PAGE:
It's been an unforgettable summer in the "Big Brother" house — for all the wrong reasons. After a season of racist, sexist and homophobic controversies, it all came to an end when one contestant was named the winner of the voyeur-valued reality TV competition Wednesday night.
But who won? The final face-off came down to three contestants: GinaMarie Zimmerman, the 32-year-old now-former pageant coordinator who was fired from her job during her stay in the "Big Brother" house due to racist comments she made; Spencer Clawson, the 31-year-old train conductor whose employer, Union Pacific, issued more than one statement distancing itself from his behavior following remarks many considered to be anti-Semitic, homophobic and misogynistic, and a child pornography joke that prompted a police investigation; and then there was Andy Herren, an openly gay contestant who found himself on the receiving end inappropriate slurs from his fellow houseguests, but managed to make enough verbal waves to spark a Facebook statement from his former employer explaining that he "does not represent the opinions or values of College of DuPage."
After a final live Head of Household challenge, it was Spencer who was sent packing early, and after a 7-2 jury vote, it was Andy who took top honors.
Well, maybe "honors" isn't the right word. Andy won the grand prize of $500,000 (and GinaMarie took $50,000 for second place), but there was little honor to be seen this season, and some viewers are bound to simply consider the end result the lesser of three evils.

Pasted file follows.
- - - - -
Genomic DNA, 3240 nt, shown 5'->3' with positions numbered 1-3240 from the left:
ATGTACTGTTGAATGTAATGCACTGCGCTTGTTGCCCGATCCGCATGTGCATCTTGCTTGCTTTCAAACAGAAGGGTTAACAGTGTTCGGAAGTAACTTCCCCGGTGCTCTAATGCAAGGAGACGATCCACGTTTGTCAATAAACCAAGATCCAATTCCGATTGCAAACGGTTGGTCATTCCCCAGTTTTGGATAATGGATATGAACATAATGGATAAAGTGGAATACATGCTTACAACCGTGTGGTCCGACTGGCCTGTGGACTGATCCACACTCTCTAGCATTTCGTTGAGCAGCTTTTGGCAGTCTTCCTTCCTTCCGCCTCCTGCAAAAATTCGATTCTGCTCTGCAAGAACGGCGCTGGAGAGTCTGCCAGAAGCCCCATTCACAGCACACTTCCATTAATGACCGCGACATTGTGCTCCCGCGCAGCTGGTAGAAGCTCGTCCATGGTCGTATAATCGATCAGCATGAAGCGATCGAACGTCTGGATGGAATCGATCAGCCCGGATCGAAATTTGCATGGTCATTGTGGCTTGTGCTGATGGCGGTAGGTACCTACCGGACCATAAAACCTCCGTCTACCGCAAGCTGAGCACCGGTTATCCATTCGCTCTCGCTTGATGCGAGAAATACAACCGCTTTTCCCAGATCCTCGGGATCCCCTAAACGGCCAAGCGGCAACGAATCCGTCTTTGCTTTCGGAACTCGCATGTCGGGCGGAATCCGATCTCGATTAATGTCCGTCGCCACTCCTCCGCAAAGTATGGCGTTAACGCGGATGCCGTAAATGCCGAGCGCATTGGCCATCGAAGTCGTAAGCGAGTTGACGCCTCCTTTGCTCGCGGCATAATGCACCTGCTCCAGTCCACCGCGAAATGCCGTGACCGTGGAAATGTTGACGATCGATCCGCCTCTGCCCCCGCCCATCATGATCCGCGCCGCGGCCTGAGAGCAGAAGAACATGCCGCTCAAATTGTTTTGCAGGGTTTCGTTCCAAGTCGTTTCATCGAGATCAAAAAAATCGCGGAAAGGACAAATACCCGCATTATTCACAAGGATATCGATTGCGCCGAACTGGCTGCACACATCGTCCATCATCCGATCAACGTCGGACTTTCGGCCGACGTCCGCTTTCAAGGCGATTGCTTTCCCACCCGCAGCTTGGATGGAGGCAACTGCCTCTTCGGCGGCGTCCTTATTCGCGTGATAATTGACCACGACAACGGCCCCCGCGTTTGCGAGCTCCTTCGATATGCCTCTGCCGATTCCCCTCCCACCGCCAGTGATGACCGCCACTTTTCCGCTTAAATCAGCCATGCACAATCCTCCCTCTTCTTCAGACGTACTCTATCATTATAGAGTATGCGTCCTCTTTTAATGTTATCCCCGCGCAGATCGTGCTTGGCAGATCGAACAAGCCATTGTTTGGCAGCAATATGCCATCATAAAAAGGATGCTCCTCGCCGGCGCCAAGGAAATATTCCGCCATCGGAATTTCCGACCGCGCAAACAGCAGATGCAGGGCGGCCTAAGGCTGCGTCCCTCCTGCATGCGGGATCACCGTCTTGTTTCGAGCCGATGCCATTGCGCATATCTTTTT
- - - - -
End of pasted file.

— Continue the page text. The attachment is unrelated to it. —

The jury, however, didn't see it that way. Then again, neither the sequestered jurors nor members of the final three had any idea about the controversy that brewed outside the game. In fact, back at the sequester house, Candice Stewart and her in-game rival (and the player best known for uttering the season's worst sentiments), Aaryn Gries, had become close friends.
But the houseguests who were eliminated pre-jury knew exactly what had gone on during what host Julie Chen called the "epic 90-day social experiment."
During the finale, Howard Overby, who watched all of the episodes after his elimination, said he prayed for the ones who made "racial, personal" comments.
"My sincere prayer to anyone who has said anything like that ... is that you grow from this, you mature from this, you own this," he explained. "Hopefully there's a change from the inside out."
The host turned to the curious cast and simply told them that those in-house controversies had made national headlines while they were away.
"It's unfortunate if there's a bunch of people out there who are upset with the language that was said in this house, that ugly comments were made, (and) that kind of thing," Spencer, seeming sincerely surprised, said. "Terrible. I hate it. I hate it brought bad publicity on the show."
He then asked, "Did I say anything, Julie?"
"We don't have enough time right now," was the answer.
True enough. The only thing that was left to do was allow the former players to go home and see it all for themselves.
Well, there was time for one other thing: naming America's Favorite. After the public vote was tallied, Elissa Slater won the $25,000 prize and was named the houseguest America loved most (or maybe just found least offensive).